Missing mega-poop causes nutrient crisis

The loss of megafauna and their poo are starving the world's oceans of nutrients like phosphorus...
02 November 2015

Interview with 

Dr Chris Doughty, University of Oxford


In the past, much of the world resembled an African savannah, dominated by humpback whalelarge free-roaming animals known collectively as megafauna. And size is important, because large animals like these played a key role in redistributing nutrients around their environment in their droppings. The same was true in the oceans. But now that many of these animals are extinct, the planet may be facing a nutrient crisis, as Oxford University's Chris Doughty explained to Rosalind Davis.

Chris D. - Large animals don't necessarily eat more than all the small animals in an area, but they do move a lot more. And so, they're really important for this process of transporting nutrients from point A to point B. and so right now, the world we find ourselves in, you have lots of concentration gradients and nutrients. So you have places with lots of nutrients and places with very nutrients. However in the past, we think that nutrients are much more evenly distributed both in land and in the ocean.

Rosalind - What did you see in your marine investigations?

Chris D. - Marine mammals and especially whales because of their large size are really important in redistributing nutrients both horizontally but more importantly, they redistribute the nutrients vertically. So they tend to feed at depth around 100 metres or so and then go to the surface where they need to breath and tend to redistribute these nutrients in the surface waters.

This is actually a really key point because normally, nutrient cycling occurs where you have nutrients flowing from mountain tops to the ocean bottoms. That's basically following gravity but what we showed in this paper is that mammals like whales, they actually can move nutrients against gravity. So basically, restoring nutrients to the land surface. We showed that in the past, this redistribution process was actually quite important and it's less than 10 per cent of what it formerly was.

Rosalind - Wow! Less than 10 per cent so it's actually gone in quite steep decline?

Chris D. - That's right and that's basically due to just population declines in whales, marine mammals, seabirds, and migratory fish.

Rosalind - Is there anything that we can do to solve this problem?

Chris D. - If we want to restore animal population, just stop hunting them and eventually, they'll come back. On land, it's a bit trickier because we're facing an ever more crowded planet. We can think about redesigning our pasture systems to kind of replicate natural systems. We have more biodiverse, fenceless pasture systems and then we could start to see an increase of nutrient fluxes as we hypothesise existed in the past.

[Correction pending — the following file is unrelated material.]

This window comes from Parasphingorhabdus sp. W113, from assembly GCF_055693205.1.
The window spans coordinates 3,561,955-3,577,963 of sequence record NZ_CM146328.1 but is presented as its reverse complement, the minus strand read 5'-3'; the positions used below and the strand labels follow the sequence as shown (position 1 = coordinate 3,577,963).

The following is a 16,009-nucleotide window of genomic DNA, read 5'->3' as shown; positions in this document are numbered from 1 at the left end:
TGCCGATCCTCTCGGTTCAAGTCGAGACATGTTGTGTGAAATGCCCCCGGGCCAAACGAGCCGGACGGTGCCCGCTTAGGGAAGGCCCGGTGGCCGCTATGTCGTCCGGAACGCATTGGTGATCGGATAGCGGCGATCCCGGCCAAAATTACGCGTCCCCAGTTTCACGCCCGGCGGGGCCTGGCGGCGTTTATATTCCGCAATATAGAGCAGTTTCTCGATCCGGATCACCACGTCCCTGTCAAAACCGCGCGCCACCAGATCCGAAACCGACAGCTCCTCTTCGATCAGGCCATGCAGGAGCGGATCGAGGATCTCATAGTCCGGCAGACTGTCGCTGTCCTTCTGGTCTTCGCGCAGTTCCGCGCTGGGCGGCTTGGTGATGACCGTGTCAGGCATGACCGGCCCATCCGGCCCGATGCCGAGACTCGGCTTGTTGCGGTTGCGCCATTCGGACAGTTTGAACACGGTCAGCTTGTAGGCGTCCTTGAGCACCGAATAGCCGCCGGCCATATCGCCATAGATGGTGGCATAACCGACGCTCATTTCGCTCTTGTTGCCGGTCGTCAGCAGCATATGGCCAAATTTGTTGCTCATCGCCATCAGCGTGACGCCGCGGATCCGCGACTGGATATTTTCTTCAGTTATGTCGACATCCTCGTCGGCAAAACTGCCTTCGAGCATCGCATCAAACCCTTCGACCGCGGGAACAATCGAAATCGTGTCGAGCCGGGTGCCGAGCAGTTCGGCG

Rosalind - And so, are we seeing sort of a decline in plant quality associated with the decline in nutrient content?

Chris D. - That's what we would hypothesise. Lots of ecosystems, especially tropical ecosystems are phosphorus limited. By that, we mean if you added more phosphorus, these plants would tend to grow faster. If the plants aren't as productive because there's less phosphorus that means there's going to be less fruitavailable for animals. And so, it basically has these cascading effects.

Rosalind - Is it just phosphorus or are there other nutrients in the cycle that are on the decline as well?

Chris D. - No. It's actually other nutrients also. I focus on phosphorus because phosphorus is one of these elements that are distributed by the animals that's really key to both plant life, animal life and human life because we need it for our fertilisers.

Easily accessible mined phosphorus may run out in as little as 50 years. And so the question is, what do we do in 50 years when we no longer have cheap phosphorus? Maybe we could kind of try to restore this natural system of recycling phosphorus that has existed in the past.

Rosalind - So, our plants in the UK would be much more healthy if we still had elephants roaming the land?

Chris D. - That's right. So basically, large animals are specifically important because they can move these nutrients over vast distances. It's quite interesting. Most people don't realise it but megafauna were once globally abundant.

A lot of people confuse megafauna with dinosaurs, but megafauna are mammals that co-evolved with our current ecosystems and actually, probably would still be here if human hunting and climate change hadn't caused their extinction. These animals were globally abundant. Without them, there was a vast decrease in what we would expect in fertility.


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